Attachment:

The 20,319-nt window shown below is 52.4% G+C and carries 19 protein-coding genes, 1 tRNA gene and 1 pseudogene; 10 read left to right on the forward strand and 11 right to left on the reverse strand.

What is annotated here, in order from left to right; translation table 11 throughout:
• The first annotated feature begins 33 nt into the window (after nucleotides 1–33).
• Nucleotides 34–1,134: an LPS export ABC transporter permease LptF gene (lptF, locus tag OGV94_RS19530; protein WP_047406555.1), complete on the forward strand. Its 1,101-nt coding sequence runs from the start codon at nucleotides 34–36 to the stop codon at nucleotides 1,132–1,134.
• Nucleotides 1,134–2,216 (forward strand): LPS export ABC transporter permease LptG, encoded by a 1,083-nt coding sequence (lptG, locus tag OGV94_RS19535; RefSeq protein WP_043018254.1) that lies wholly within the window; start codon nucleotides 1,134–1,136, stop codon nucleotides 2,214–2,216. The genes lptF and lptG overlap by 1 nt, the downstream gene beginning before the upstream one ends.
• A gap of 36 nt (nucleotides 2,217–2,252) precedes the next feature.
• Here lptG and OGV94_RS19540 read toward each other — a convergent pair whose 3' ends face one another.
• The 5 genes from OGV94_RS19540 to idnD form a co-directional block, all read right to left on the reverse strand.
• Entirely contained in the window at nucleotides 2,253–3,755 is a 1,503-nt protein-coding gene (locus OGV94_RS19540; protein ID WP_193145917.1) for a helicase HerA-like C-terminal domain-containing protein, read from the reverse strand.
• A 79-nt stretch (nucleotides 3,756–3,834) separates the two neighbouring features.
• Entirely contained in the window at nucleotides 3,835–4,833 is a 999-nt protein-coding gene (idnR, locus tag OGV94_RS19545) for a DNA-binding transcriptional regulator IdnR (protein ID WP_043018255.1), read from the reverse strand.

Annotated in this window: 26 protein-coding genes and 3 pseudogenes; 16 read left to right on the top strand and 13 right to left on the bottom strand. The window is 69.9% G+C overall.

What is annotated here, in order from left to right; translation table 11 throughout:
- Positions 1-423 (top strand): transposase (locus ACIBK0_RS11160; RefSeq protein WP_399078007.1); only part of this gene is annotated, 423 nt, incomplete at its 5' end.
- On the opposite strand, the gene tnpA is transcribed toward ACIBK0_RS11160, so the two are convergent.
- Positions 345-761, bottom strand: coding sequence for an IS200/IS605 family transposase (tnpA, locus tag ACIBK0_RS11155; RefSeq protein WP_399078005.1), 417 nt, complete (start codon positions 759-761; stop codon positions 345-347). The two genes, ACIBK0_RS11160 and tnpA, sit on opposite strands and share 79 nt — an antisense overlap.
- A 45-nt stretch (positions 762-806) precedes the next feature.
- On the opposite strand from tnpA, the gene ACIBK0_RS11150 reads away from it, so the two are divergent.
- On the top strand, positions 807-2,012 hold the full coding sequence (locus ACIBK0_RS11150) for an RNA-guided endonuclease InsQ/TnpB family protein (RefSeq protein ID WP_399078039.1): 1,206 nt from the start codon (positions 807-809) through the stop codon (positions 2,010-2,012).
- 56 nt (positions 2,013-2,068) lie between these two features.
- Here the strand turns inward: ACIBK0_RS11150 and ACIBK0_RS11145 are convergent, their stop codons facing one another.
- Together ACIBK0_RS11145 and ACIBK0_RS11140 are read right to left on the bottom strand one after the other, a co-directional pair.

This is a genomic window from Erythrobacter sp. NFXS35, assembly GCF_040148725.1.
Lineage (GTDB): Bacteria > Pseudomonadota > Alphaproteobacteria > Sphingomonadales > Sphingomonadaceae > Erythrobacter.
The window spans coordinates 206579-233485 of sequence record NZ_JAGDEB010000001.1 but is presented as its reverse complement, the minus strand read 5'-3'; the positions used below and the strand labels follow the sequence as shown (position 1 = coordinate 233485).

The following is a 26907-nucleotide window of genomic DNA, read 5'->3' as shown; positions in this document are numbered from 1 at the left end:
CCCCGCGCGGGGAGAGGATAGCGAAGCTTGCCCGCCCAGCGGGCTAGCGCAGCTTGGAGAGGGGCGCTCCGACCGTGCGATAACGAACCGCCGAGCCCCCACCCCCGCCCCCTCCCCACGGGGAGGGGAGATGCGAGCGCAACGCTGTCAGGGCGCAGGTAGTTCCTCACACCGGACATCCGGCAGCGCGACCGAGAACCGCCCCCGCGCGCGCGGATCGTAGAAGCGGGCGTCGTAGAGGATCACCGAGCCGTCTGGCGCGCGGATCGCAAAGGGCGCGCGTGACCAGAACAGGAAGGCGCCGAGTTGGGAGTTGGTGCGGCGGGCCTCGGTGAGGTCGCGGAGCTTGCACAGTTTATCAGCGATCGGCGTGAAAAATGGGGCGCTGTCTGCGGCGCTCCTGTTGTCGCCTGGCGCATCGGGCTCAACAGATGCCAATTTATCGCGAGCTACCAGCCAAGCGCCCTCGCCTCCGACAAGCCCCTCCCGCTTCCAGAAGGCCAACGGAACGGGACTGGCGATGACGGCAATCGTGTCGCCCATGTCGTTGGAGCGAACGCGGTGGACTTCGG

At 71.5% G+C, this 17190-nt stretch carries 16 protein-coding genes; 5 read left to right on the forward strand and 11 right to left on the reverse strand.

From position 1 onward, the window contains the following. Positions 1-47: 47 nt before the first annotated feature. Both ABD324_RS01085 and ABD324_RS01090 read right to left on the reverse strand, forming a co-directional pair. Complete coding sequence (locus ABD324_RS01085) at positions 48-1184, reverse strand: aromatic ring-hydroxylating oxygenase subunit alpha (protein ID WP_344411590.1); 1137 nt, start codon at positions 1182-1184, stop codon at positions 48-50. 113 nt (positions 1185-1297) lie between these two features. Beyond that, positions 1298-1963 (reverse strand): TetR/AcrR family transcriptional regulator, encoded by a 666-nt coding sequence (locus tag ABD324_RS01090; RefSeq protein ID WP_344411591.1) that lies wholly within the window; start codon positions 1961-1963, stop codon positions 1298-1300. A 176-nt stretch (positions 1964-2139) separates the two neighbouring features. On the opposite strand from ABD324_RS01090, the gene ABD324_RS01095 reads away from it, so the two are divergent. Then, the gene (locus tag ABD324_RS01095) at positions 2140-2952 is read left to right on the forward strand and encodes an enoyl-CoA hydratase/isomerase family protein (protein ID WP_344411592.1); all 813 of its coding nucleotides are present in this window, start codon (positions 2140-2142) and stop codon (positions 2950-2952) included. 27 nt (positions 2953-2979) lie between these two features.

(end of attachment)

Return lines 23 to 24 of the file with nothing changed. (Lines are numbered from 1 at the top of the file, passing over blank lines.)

This is a genomic window from Erythrobacter sp. NFXS35, assembly GCF_040148725.1.
Lineage (GTDB): Bacteria > Pseudomonadota > Alphaproteobacteria > Sphingomonadales > Sphingomonadaceae > Erythrobacter.